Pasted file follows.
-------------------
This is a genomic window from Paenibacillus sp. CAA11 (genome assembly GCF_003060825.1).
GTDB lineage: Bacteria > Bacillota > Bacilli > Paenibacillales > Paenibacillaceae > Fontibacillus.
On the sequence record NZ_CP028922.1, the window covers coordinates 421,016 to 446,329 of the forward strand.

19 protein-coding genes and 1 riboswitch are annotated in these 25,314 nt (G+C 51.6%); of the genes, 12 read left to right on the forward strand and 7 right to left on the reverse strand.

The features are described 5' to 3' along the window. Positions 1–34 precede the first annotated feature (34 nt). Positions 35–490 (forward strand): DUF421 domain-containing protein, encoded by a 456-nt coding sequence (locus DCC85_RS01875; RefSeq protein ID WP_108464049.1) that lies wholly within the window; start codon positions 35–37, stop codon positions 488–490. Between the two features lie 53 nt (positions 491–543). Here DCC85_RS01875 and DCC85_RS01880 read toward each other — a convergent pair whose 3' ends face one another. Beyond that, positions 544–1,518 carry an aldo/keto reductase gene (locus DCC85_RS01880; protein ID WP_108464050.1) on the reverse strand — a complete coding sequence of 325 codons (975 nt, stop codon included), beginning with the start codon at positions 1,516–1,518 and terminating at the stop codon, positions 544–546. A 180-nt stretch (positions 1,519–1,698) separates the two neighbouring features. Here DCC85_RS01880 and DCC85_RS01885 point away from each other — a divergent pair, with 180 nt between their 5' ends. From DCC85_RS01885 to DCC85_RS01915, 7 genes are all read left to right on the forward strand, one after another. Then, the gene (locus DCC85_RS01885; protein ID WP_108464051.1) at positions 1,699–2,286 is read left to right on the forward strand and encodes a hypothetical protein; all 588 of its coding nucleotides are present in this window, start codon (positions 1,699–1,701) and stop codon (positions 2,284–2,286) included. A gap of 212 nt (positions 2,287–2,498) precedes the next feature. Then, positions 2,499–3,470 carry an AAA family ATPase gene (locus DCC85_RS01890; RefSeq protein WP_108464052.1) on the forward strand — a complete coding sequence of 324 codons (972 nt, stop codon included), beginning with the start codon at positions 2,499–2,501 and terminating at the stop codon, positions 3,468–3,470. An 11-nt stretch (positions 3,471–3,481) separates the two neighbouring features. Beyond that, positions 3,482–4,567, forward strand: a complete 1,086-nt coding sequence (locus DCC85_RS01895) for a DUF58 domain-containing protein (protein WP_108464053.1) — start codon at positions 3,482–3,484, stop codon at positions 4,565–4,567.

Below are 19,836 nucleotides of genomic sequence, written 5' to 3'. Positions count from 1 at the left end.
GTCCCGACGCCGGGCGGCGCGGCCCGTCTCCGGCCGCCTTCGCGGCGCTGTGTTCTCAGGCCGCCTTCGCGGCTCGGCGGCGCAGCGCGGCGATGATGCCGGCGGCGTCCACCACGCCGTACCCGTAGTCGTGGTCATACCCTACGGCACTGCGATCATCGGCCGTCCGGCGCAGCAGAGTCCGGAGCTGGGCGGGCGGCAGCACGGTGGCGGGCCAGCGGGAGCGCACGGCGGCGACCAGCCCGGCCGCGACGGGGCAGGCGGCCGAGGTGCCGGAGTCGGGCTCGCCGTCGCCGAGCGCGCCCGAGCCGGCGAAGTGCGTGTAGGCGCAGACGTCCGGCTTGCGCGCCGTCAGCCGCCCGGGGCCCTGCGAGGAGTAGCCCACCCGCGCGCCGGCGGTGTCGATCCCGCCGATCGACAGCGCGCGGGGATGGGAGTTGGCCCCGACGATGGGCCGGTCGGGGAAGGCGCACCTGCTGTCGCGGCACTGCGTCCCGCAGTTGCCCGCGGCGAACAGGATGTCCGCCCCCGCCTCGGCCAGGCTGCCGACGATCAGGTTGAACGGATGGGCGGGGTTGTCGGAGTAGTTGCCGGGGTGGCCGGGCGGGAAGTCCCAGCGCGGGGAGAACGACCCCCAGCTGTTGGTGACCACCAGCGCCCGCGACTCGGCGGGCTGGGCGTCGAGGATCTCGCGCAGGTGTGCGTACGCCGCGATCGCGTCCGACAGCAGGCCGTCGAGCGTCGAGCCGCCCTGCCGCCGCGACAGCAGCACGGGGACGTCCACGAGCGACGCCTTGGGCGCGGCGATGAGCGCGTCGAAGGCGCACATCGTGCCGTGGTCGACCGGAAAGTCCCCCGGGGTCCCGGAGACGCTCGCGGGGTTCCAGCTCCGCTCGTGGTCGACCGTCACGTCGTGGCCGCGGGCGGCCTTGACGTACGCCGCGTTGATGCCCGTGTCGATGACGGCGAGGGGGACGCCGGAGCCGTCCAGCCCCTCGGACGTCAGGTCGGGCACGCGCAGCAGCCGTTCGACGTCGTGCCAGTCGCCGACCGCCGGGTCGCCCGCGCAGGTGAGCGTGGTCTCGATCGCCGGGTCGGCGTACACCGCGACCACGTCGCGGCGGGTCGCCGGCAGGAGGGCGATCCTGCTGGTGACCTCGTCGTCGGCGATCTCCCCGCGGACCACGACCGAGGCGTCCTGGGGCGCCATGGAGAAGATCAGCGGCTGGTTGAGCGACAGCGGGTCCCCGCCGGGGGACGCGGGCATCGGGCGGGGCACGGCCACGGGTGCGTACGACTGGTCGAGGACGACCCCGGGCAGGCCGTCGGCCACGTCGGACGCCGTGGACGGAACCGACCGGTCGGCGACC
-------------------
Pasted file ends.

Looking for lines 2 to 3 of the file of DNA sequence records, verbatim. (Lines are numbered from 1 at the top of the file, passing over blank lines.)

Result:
GTDB lineage: Bacteria > Bacillota > Bacilli > Paenibacillales > Paenibacillaceae > Fontibacillus.
On the sequence record NZ_CP028922.1, the window covers coordinates 421,016 to 446,329 of the forward strand.